Mental Health Promotion: A Lifespan Approach

By Mima Cattan; Sylvia Tilford | Go to book overview

Preface

The idea for Mental Health Promotion: A Lifespan Approach came about as a result of a lively discussion with a group of students studying mental health promotion as part of their Masters in public health and health promotion course. In several sessions we had explored the philosophy and theory of mental health and mental health promotion, differing perspectives on mental health and mental health promotion, the evidence base and mental health promotion policy into practice, when one of the students exclaimed: ‘Yes, but what I really want to know is how do I relate all this to my own practice. In other words, how can I become a good mental health promoter?’ The result was a session where we considered the population groups the students in their professional capacity worked with in relation to what had been covered in the previous sessions. The chart we drew on the white board was entitled ‘Life stages and mental health promotion practice’, and was adapted from a set of tables on risk and protective factors from the ‘old’ National electronic Library for Health website (National electronic Library for Health 2003). It became clear that to be able to promote mental health and well-being effectively students needed something they could relate to in their working lives. As most of them worked with specific population groups rather than generically or in settings the lifespan approach appealed to them because they could apply it directly to their practice. Since that session we have refined our mental health promotion module to fit more directly with this approach, which has been a great success with the students. It has occasionally been suggested to us that a ‘settings approach’ might be more appropriate for addressing mental health promotion. However, we have found that although settings can be useful for providing a ‘stage’ for activities and interventions the lifespan approach (despite some overlap) provides a cross-cutting framework enabling students to consider the relationship between the wider determinants of mental health and different age groups. This also helps students to identify meaningful priorities when developing mental health promotion activities. As our students come from a very wide range of disciplines and backgrounds it would seem that a lifespan approach isn't just useful for those ‘doing mental health promotion’, but also for those who want to have a better understanding of how their work fits in with mental health promotion.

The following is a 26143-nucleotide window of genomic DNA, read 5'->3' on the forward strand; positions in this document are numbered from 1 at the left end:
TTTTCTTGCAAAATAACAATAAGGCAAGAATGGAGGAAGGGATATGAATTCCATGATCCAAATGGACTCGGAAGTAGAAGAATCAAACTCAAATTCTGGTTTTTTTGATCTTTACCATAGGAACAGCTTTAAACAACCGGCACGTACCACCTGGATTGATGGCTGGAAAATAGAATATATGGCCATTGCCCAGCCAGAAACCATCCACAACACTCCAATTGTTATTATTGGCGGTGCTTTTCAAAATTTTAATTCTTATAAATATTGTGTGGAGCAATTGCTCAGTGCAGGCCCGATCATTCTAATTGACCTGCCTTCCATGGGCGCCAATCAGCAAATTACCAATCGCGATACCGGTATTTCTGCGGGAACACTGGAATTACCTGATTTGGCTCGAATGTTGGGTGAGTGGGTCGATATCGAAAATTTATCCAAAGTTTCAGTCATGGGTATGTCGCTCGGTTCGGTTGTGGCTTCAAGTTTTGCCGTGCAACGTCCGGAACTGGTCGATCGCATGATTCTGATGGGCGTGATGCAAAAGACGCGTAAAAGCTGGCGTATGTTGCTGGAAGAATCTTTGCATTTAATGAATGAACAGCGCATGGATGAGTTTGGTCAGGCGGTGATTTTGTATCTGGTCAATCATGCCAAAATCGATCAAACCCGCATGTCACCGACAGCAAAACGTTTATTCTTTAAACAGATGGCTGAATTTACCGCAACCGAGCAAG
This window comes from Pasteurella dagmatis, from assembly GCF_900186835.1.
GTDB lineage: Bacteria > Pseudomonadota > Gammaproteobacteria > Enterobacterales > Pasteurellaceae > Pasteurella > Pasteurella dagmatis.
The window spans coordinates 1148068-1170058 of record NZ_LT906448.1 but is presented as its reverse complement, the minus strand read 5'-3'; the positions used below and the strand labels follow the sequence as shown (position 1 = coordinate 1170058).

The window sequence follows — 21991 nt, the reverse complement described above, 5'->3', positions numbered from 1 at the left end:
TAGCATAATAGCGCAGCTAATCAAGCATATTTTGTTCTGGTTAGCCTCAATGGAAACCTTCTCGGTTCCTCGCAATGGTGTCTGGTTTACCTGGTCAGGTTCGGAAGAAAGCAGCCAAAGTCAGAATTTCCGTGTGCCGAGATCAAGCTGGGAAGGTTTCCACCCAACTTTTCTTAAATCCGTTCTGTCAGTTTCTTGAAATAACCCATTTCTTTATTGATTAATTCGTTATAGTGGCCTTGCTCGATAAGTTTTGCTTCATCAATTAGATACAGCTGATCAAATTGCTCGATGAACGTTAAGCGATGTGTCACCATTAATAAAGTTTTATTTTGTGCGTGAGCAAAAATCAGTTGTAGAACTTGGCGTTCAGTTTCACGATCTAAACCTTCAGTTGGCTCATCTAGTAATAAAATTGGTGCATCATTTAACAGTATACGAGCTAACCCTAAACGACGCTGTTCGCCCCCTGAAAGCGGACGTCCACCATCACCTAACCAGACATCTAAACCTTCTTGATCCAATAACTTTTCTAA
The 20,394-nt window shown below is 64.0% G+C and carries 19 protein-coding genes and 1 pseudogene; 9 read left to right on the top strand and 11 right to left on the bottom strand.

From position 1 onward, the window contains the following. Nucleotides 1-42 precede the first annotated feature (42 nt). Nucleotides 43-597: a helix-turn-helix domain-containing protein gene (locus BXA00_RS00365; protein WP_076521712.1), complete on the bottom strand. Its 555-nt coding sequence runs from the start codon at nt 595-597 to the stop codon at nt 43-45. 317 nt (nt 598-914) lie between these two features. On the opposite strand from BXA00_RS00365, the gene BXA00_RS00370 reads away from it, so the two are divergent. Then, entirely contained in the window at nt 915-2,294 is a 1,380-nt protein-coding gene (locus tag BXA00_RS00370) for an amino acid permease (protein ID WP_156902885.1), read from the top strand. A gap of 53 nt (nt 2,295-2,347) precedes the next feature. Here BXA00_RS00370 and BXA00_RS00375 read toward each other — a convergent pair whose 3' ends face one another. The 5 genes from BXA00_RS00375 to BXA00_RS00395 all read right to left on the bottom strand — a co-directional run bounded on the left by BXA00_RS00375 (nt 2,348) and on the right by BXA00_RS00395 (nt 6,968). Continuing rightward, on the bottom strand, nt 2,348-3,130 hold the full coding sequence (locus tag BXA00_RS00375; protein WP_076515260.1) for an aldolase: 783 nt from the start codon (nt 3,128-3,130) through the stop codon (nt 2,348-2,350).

Mima Cattan and Sylvia Tilford


Reference

National electronic Library for Health (2003) Mental health promotion: risk and protective factors, Mental Health. London: NHS National electronic Library for Health. Available at http://www.nelmh.org (accessed 27 October 2005).

-xiii-

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Mental Health Promotion: A Lifespan Approach
Table of contents

Table of contents

  • Mental Health Promotion - A Lifespan Approach iii
  • Contents v
  • List of Figures, Tables and Boxes vi
  • List of Contributors viii
  • Foreword xi
  • Preface xiii
  • Acknowledgements xv
  • List of Abbreviations xvi
  • 1: Introduction 1
  • 2: What Is Mental Health? 8
  • 3: Mental Health Promotion 33
  • 4: Infancy and Childhood (0–5 Years and 6–12 Years) 64
  • 5: Adolescence and Emerging Adulthood (12–17 Years and 18–24 Years) 100
  • 6: Adulthood 137
  • 7: Older People 176
  • 8: Concluding Comments and the Future of Mental Health Promotion 214
  • Appendix 1 226
  • Appendix 2 228
  • Appendix 3 230
  • Glossary 232
  • Index 236
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